The 20th anniversary of Handsome’s only full-length LP passed last year without incident. That, my friends, should invoke shame at a cellular level. Outside of 2013’s excellent reissue, which finally granted the record a vinyl release, this is an album mostly consigned to obscurity. It deserves so much more. It’s just as good as Water And Solutions, Around The Fur or Fantastic Planet, which are probably its closest contemporaries, deservedly recognised as classics in their genre. Yet it doesn’t really sound like any of them. Handsome is its own beast entirely, informed by classic New York hardcore and the members’ previous stints in Helmet, Quicksand, and Cro-Mags. The resulting statement stood (and remains) in towering isolation.
My own experience with the band was completely by chance. As a restless 14-year-old, I devoured the output of every band who toured with my favourites. At that time, I only wanted to listen to Silverchair’s Freak Show. Later, I discovered Betty by Helmet, which immediately etched itself to my existence, but my more immediate concern was the band with the terrible name opening the Freak Show tour.
I grew up in the countryside near Norwich, and access to record shops involved an hour-long bus journey. However, I made the trip and eventually found the Handsome LP in Lizard Records (RIP). I went straight home, absorbing every corner of the inlay on the way. Once through the door and in my room, I dropped in the CD and wound the dial to tinnitus-inducing levels before pressing play. I wanted to hear it loud. Greeted by ‘Needles’, I immediately fell in love: abrasive Les Paul arpeggios, stop-start drop C# riffs, and a melodic heart struggling to hold the whole thing together. It’s angry, frustrated and defiant – post-hardcore before that became an alternate description for ‘watered-down emo mall-goth nonsense’.
On the surface, it’s a fairly relentless listen, but multiple turns reveal variety and gentle exploration. Riding the punk and hardcore influence is a real love of ambient dissonance, where space is earned through patience and repetition. ‘Left Of Heaven’ exemplifies this, beginning with a beautifully skewed verse riff that builds atop thick, ascending chords, then concedes ground to a coarse anti-solo. Singer Jeremy Chatelain adds to the murk with opaque lyrics (“My fury comes out in colour / it seems twisted / storming left of heaven / in my nightmare”) and a detached melancholy. The following song, ‘Thrown Away’ is the sort of song for which Far receive all the credit, but which Handsome perfected first; slashing hardcore spliced to a twinkly chorus, unfamiliar bedfellows only seeking coexistence. This leads into ‘Dim The Lights’, the most straightforward song on the record. It’s constantly in a massive hurry to get to the chorus, propelled by an equally impatient rhythm section, and has no interest in sticking around. In my embittered opinion, that three-song stretch is as good as anything the rest of the Nineties had to offer.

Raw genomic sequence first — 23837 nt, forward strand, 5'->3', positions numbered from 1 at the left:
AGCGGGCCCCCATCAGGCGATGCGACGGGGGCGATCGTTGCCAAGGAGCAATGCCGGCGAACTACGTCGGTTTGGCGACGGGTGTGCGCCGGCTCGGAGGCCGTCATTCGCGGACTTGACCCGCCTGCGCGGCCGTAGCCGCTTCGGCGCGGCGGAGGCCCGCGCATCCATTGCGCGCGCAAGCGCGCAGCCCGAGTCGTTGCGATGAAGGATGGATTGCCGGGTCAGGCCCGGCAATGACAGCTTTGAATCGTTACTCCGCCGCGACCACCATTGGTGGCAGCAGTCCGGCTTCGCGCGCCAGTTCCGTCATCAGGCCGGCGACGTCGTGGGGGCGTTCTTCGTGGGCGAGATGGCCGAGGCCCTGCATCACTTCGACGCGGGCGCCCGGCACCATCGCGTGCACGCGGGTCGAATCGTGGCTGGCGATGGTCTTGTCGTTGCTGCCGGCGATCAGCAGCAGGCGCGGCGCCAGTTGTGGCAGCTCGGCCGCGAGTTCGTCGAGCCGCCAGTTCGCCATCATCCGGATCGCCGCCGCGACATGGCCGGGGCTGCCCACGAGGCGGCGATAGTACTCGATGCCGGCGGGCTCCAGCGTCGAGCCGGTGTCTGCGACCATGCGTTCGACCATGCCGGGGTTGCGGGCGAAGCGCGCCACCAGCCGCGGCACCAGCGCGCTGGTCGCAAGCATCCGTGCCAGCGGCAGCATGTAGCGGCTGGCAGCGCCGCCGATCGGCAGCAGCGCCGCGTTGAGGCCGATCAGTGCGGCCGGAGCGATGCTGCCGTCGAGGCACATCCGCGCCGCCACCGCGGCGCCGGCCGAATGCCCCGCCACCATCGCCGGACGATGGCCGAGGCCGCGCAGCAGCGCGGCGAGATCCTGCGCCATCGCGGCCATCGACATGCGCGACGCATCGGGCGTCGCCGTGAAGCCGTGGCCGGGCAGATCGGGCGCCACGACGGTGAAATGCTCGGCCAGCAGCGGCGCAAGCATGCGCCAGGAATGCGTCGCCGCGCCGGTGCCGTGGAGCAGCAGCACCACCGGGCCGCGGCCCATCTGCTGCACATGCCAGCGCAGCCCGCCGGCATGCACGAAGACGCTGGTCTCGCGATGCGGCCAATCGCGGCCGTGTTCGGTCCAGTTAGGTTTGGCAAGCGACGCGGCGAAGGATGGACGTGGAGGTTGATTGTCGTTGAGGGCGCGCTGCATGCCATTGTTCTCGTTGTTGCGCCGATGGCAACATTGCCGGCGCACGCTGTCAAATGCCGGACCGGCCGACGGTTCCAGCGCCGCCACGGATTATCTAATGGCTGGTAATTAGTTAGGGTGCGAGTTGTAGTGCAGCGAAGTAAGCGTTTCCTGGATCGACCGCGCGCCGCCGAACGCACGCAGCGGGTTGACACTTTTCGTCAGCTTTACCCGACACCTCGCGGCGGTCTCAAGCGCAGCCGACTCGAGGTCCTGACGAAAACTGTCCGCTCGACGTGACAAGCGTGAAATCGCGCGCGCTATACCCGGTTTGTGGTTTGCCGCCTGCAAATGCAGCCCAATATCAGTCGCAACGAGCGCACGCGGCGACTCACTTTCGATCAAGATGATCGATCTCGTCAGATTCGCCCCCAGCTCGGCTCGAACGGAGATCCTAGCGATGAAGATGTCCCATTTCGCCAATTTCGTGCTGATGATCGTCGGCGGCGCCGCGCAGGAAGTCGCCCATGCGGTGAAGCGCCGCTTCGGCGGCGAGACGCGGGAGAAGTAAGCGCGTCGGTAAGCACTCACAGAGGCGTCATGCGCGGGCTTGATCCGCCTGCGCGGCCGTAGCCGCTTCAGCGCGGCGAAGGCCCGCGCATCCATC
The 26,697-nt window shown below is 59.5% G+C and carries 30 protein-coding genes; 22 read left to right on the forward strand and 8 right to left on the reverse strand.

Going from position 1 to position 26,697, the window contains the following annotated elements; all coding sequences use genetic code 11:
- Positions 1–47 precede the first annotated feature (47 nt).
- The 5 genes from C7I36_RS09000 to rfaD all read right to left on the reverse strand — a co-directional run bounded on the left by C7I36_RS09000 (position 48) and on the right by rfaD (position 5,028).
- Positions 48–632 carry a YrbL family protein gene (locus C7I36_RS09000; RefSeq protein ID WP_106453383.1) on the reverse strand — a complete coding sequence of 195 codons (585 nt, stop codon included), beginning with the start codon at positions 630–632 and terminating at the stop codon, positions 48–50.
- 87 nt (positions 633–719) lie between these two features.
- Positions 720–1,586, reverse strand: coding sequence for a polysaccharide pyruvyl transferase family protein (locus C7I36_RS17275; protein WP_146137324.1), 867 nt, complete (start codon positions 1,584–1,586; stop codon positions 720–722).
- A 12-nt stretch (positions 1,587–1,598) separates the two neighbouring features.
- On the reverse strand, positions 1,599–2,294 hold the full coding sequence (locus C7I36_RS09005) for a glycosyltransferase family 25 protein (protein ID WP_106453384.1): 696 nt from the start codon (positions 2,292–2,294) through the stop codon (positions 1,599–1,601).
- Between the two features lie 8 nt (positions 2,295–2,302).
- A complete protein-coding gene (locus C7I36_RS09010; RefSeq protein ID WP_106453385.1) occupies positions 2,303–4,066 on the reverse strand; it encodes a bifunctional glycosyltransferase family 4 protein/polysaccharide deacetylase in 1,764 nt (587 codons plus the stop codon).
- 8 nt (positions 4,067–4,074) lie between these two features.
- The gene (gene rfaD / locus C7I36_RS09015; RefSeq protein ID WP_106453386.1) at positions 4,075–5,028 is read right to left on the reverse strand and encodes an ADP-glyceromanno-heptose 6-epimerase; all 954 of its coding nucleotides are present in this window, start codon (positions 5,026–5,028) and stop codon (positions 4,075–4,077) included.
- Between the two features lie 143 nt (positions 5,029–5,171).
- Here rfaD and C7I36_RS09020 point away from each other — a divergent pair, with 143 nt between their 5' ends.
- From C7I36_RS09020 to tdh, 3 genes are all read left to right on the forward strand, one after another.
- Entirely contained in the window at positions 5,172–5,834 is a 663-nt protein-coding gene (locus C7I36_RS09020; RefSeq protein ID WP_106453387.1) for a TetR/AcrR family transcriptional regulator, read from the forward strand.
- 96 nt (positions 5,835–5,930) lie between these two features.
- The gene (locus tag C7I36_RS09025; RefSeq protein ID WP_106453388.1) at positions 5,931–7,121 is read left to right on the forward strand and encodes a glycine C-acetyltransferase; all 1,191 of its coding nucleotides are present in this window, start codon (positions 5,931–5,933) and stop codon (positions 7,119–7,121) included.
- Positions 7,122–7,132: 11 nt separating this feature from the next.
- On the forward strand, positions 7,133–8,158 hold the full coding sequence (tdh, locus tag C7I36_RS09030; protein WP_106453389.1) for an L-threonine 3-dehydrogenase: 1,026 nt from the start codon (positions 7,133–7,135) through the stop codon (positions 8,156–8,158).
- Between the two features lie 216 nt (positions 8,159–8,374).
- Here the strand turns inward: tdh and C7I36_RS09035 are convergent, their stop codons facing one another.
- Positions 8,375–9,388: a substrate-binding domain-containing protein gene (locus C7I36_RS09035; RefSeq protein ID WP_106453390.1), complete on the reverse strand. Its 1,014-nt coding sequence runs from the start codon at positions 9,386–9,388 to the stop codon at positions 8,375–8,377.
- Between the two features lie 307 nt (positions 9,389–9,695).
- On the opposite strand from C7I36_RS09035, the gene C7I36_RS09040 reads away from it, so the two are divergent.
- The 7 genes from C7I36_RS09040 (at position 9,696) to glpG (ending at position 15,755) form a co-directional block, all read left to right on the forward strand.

What emerges later are whispers of Tool (‘Lead Bellied’), Nirvana (‘Waiting’) and Alice In Chains (‘Swimming’), but the true core of Handsome resides within ‘Quiet Liar’. It’s a transcendent exercise in confusion, lumbering under the weight of the best song REM never wrote. It shifts between airy, brooding menace to lurching fury, but the overarching feeling is somehow one of crushing fragility. When I was in college, every A4 folder became a canvas for the lyrics “This is a mess, an irreversible mess”, which I doubtlessly treasured as both cultural alignment and hilariously deprecating self-commentary. Maybe arriving fresh to this record in 2018 will dilute the song’s impact, but all I know is that every time it comes on and the verse melody begins, my stomach twists in sympathy and I’m frozen until it fades. I genuinely think that, had ‘Quiet Liar’ never existed, a part of me would mourn its absence always.
So why the hell should you care? Well, because the DNA of this band can be found all over the most interesting noisy LPs of the last 20 years, from Hell Is For Heroes’ The Neon Handshake to Fear Before The March Of Flames’ The Always Open Mouth and Vomitface’s Hooray For Me. Because it’s a document of a band totally in sync and thriving on the tension that would eventually destroy them. Because, after 20 years, nothing in its genre has come close to its beautiful, shimmering unease. And I because I told you so.